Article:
Solid-State Memory Takes on New Roles

By Peter Coffee  |  Posted 2003-09-15 Print this article Print

Solid-state memory cards are getting faster and tougher, enabling their use in more severe conditions and for more demanding applications.

Solid-state memory cards are getting faster and tougher, enabling their use in more severe conditions and for more demanding applications.

Last month, SanDisk started shipping Ultra II CompactFlash cards. The Ultra II line, 50 percent faster than the companys previous Ultra cards, promises write speeds of 9MB per second and read speeds of 10MB per second. This outpaces equally compact magnetic drives.

SanDisk is already shipping units with 256MB and 512MB capacities; 1GB units are planned for release this month, while Secure Digital-format cards with the same performance guarantees are planned for release in 256MB and 512MB sizes next month and November, respectively.

These cards have almost three times the data rate required to capture a full-motion video data stream in the DV25 format (compressed to 25M bps) used by MiniDV, DVCam and DVCPro tapes.

Sonys Memory Stick Pro, jointly developed with SanDisk, offers up to 20MB-per-second transfer rates, although its write speed is limited to less than 2MB per second. These cards are already shipping in sizes of up to 1GB, albeit at premium prices of $450 and up for units of that size from Lexar and SanDisk—and more like $600 for the Sony-brand device.

The suggested retail price for the 1GB SanDisk Ultra II will be less than $430, with a street price probably a good deal less.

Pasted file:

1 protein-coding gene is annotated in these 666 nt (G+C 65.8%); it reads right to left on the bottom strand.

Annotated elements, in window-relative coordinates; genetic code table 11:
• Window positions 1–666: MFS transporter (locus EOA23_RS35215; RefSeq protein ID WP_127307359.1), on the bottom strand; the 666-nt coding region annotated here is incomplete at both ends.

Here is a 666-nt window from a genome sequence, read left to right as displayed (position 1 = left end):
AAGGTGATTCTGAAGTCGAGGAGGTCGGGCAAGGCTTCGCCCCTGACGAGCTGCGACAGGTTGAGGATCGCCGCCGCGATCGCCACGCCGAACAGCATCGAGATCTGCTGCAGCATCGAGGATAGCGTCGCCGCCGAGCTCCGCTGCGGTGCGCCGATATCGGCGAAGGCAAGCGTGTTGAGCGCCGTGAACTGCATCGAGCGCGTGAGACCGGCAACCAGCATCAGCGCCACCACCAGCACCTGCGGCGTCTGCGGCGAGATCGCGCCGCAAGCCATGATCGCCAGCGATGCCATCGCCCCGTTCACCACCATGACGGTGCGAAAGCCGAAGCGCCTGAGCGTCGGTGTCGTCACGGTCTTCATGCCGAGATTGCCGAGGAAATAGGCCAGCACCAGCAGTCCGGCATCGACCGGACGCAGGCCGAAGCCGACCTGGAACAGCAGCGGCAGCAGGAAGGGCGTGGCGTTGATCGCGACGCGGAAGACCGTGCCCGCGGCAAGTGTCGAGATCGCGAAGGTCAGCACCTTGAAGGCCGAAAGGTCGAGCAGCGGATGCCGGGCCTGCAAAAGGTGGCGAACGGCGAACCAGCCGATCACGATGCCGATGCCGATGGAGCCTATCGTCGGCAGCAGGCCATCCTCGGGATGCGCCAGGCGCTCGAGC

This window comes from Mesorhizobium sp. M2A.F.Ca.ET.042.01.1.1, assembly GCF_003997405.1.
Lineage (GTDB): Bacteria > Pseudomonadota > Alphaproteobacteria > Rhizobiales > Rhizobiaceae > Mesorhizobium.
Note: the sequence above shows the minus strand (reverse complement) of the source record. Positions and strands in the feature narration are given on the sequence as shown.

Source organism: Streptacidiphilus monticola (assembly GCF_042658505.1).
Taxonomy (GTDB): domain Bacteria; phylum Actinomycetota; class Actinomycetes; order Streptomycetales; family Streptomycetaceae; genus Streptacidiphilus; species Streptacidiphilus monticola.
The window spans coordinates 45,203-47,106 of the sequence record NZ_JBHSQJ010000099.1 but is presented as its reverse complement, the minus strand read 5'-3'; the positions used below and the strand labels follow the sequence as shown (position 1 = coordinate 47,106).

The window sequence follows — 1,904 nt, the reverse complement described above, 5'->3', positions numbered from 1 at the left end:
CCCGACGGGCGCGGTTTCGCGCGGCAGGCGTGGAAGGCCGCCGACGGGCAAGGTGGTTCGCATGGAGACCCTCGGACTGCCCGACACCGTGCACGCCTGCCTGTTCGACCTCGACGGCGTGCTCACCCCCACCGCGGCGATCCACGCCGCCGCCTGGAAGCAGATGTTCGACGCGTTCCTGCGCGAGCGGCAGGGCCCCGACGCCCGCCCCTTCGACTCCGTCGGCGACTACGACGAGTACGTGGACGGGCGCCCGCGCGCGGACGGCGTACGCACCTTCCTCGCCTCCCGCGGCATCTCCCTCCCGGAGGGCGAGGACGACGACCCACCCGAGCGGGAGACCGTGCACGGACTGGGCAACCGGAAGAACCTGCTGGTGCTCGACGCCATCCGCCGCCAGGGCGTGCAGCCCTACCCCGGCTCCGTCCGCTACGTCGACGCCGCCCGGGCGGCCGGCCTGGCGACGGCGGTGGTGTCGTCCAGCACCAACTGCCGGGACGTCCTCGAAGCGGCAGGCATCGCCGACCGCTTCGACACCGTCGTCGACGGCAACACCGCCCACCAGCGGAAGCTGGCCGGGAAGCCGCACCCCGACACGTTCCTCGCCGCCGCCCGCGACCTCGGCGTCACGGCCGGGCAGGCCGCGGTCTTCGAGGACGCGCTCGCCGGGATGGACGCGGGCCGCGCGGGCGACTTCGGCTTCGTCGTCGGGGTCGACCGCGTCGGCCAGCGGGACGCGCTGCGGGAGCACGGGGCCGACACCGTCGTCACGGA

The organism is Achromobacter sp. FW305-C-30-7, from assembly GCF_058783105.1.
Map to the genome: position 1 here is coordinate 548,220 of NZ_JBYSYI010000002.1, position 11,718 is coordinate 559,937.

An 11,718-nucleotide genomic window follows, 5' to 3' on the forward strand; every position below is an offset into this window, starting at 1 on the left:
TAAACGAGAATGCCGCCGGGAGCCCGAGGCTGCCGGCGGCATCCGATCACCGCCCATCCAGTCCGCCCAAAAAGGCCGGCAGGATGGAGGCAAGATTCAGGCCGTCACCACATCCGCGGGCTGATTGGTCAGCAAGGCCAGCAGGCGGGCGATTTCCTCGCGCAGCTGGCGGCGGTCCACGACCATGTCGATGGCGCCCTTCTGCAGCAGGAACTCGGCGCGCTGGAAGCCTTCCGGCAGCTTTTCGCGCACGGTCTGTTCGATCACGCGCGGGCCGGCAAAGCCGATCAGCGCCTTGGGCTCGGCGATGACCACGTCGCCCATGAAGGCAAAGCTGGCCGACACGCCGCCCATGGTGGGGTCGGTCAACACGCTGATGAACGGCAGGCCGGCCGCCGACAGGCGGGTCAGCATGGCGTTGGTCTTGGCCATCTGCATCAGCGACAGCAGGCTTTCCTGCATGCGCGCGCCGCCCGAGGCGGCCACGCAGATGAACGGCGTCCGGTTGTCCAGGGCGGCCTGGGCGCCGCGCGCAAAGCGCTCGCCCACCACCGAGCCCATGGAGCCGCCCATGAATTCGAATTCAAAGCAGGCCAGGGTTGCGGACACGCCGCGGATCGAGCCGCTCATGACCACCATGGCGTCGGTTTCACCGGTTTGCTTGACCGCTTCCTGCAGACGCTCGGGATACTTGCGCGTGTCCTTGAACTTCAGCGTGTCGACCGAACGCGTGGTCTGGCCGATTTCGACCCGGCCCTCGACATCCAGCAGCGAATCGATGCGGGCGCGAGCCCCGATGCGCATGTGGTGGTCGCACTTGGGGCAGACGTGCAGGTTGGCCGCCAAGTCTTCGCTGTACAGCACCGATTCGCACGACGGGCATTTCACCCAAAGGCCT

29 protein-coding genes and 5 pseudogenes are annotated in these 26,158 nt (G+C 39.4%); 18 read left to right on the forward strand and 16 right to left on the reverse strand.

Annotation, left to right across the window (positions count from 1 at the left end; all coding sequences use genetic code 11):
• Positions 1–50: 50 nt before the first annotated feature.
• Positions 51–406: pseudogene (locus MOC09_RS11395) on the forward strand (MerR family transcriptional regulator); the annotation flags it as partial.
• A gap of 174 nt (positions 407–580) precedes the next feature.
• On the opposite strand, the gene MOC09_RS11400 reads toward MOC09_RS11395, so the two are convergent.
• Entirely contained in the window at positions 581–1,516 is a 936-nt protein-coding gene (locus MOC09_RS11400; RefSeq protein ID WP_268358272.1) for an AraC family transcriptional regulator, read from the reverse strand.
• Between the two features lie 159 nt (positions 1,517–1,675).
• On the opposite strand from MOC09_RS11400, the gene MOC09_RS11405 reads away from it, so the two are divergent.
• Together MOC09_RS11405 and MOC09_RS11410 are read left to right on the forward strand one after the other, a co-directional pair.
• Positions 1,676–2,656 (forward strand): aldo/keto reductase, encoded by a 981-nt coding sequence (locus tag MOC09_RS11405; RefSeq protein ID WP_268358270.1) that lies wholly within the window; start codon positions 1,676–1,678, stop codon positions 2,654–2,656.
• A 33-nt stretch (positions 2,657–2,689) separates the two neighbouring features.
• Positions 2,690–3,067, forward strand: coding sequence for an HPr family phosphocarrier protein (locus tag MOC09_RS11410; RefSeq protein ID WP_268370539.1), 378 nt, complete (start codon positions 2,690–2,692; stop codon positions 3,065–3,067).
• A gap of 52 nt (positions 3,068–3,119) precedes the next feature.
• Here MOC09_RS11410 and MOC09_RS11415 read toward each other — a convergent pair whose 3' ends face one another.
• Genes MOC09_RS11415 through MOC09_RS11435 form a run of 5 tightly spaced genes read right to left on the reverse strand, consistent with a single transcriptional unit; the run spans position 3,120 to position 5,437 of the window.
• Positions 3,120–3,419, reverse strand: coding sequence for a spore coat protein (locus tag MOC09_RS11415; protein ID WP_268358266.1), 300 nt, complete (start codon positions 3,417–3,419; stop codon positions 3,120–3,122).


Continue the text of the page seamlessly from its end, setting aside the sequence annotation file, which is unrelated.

Also in the October/November time frame, SanDisk plans to ship new versions of its Extreme series CF and SD cards with the Ultra IIs higher speeds and with expanded temperature tolerance ranges of 13 degrees below zero to 185 degrees Fahrenheit and shock resistance of up to 3,000 gs.

With a 1GB card holding as much as 24 minutes of DVD-quality MPEG2 video or 6 hours of lower-quality MPEG4, I have to wonder if Im seeing the last days of the videotape camcorder. Capture to a solid-state memory card, and subsequent archival to a cheap and convenient recordable DVD, is starting to look like a compelling combination.

Peter Coffee is Director of Platform Research at, where he serves as a liaison with the developer community to define the opportunity and clarify developers' technical requirements on the company's evolving Apex Platform. Peter previously spent 18 years with eWEEK (formerly PC Week), the national news magazine of enterprise technology practice, where he reviewed software development tools and methods and wrote regular columns on emerging technologies and professional community issues.Before he began writing full-time in 1989, Peter spent eleven years in technical and management positions at Exxon and The Aerospace Corporation, including management of the latter company's first desktop computing planning team and applied research in applications of artificial intelligence techniques. He holds an engineering degree from MIT and an MBA from Pepperdine University, he has held teaching appointments in computer science, business analytics and information systems management at Pepperdine, UCLA, and Chapman College.

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